Parliamentary Question: DoT: Cellular phones usage on an aircraft


Mr M S F de Freitas (DA) asked the Minister of Transport:
(1) Whether any tests, surveys, research or any other activities have been undertaken with regard to the use of cellular phones whilst an aircraft is in flight; if not, why not; if so, (a) what type of test or activity was conducted, (b) when did it take place and (c) what were the most important findings and outcomes;

(2) whether he intends permitting the use of cellular phones on board whilst an aircraft is in flight; if not, why not; if so, (a) what are the timeframes in this regard and (b)(i) which persons/entities will be involved and (ii) what are the relevant details with regard to the processes, procedures and mechanisms that will be involved?


The Minister of Transport:

When the issue (use of cellular phones on aircraft) was originally raised in the 1980s, there was mutual agreement between the mobile phone operators and the aviation industry to ban the use of mobile phones on board all aircraft. This is reflected in the minutes of the meeting to discuss or clarify the International Civil Aviation Organization (ICAO) European Air Navigation Planning Group Conclusion 48/23 on the use of mobile phones on board of aircraft.

The South African Civil Aviation Authority (SACAA) was one of the aviation bodies that banned the use of mobile phones on board aircrafts, through Part 91.01.9 of the South African Civil Aviation Regulations (SACARs), 1997, as amended, detailed in Aeronautical Information Circular (AIC) 64.12 – which prohibits operating Portable Electronic Devices (PEDs), which may adversely affect the performance of the systems and equipment on board the aircraft during flight.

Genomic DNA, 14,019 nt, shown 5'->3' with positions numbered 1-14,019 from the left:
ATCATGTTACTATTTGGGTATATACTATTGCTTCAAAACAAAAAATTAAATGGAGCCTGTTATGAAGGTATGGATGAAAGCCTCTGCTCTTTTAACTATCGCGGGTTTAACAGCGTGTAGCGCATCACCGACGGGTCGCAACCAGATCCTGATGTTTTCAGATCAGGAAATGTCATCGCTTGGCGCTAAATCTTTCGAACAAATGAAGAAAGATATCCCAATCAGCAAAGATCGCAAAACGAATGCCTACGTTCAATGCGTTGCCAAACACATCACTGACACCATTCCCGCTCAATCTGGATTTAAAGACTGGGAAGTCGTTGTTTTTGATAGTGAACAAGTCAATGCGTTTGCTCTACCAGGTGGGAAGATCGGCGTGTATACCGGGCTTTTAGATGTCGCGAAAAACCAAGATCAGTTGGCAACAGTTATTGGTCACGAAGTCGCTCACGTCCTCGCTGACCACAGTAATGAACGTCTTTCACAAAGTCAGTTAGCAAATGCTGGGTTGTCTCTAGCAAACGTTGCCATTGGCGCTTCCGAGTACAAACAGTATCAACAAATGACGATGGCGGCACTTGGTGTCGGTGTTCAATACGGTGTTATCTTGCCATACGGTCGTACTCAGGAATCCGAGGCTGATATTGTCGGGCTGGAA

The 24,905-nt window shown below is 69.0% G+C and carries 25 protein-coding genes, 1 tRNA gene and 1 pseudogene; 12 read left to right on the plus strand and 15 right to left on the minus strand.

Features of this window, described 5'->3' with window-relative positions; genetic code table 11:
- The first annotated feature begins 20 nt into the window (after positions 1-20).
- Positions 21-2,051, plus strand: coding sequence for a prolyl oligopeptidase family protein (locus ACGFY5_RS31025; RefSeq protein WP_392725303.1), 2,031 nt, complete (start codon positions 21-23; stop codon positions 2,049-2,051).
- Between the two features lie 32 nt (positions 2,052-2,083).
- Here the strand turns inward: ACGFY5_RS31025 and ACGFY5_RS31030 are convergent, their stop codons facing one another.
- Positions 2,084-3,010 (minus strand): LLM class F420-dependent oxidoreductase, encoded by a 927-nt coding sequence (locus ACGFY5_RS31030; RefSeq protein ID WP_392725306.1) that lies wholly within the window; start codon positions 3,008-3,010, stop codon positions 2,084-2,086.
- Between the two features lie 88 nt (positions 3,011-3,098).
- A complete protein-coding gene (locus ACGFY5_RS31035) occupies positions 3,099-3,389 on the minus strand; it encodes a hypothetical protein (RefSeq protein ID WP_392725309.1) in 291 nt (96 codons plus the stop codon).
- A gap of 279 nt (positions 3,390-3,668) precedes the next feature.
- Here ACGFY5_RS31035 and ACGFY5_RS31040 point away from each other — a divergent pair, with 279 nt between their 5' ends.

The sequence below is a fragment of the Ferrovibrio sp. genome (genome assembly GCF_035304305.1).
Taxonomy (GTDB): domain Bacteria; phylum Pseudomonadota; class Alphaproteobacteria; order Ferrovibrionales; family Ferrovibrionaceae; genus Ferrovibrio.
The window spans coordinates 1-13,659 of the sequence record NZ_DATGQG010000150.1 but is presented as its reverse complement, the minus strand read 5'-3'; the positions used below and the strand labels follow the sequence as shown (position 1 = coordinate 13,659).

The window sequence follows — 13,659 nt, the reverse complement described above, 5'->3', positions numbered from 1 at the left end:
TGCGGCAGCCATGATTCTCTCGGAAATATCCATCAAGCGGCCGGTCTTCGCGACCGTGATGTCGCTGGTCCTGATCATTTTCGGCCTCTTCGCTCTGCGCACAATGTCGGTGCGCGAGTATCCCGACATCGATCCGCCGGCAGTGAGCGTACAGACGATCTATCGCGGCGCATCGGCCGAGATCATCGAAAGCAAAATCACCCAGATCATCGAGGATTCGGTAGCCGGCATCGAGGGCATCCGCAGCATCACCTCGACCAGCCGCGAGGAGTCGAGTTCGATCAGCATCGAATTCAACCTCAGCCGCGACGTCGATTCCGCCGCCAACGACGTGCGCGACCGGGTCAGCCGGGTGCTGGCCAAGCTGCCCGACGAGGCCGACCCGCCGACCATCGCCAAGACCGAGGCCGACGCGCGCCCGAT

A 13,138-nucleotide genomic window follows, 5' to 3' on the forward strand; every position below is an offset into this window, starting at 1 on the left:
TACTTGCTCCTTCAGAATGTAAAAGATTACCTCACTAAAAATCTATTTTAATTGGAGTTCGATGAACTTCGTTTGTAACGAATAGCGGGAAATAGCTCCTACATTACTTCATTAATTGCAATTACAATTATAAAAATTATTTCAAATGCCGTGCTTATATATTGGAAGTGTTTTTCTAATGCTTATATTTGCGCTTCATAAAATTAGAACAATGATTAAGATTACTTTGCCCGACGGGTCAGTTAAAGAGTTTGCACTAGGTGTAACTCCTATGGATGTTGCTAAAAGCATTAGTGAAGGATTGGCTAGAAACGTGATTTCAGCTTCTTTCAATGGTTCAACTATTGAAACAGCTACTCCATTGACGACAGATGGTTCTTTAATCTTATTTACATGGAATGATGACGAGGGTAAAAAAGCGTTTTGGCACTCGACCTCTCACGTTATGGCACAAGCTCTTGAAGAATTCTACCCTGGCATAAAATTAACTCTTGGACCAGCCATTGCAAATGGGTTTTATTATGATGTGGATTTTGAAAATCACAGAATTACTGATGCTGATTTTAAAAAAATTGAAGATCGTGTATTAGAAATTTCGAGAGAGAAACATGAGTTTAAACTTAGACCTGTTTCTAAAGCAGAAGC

(1)(a), (b) and (c)

No tests, surveys, research or any other activities have been undertaken in this regard.

This is a result of the following:

The SACARs do not address cellular phones, but rather speak of PEDs. A PED in this context is an all encompassing term that includes, but is not limited to, laptop computers, heart pacemakers, hand-held calculators, hearing aids and electronic games, audio tape players and recorders, CD/DVD/MP3 players, etc.

Some PED use is permissible on board aircraft, after a determination is made by the Pilot in Command, while some are restricted for use in critical flight phases.

To arrive at an amicable resolution to the issue, which is the permissibility of use of cellular phones, wireless networks on board aircraft, three cases need to be addressed. The first of these cases is the safety case, the second is the legal issue, and the third case is the SACAR evolution.

A determination has to be made of hazards this exercise may present. A hazard is defined as any condition that compromises the overall safety of the airplane or a condition that significantly reduces the ability of the flight crew to cope with adverse operating conditions. One way of allaying fears of the worst happening would be to conduct a systematic and comprehensive examination of pertinent functions (loss and malfunctions) involved to identify and classify failure conditions according to their effects on the aircraft crew and occupants by requesting a safety case, e.g. a Functional Hazard Assessment (FHA).

ICAO Annex 8 deals with the Contracting State’s responsibility of ensuring the airworthiness of aeronautical products. The guidance document, ICAO Doc. 9760, further details the role and responsibility of the State of Registry, i.e. the SACAA. SACAR Part 47.00.5 states that any Class I product which is to be placed on the South African Civil Aircraft Register for the first time shall be accompanied by the Type Acceptance Certificate. SACAR Part 21.08.3 requires aircraft to be issued with a Certificate of Airworthiness, to have been issued with a Type Acceptance Certificate (or Type Certificate) by the SACAA, and that the aircraft is in conformance with this Type Design.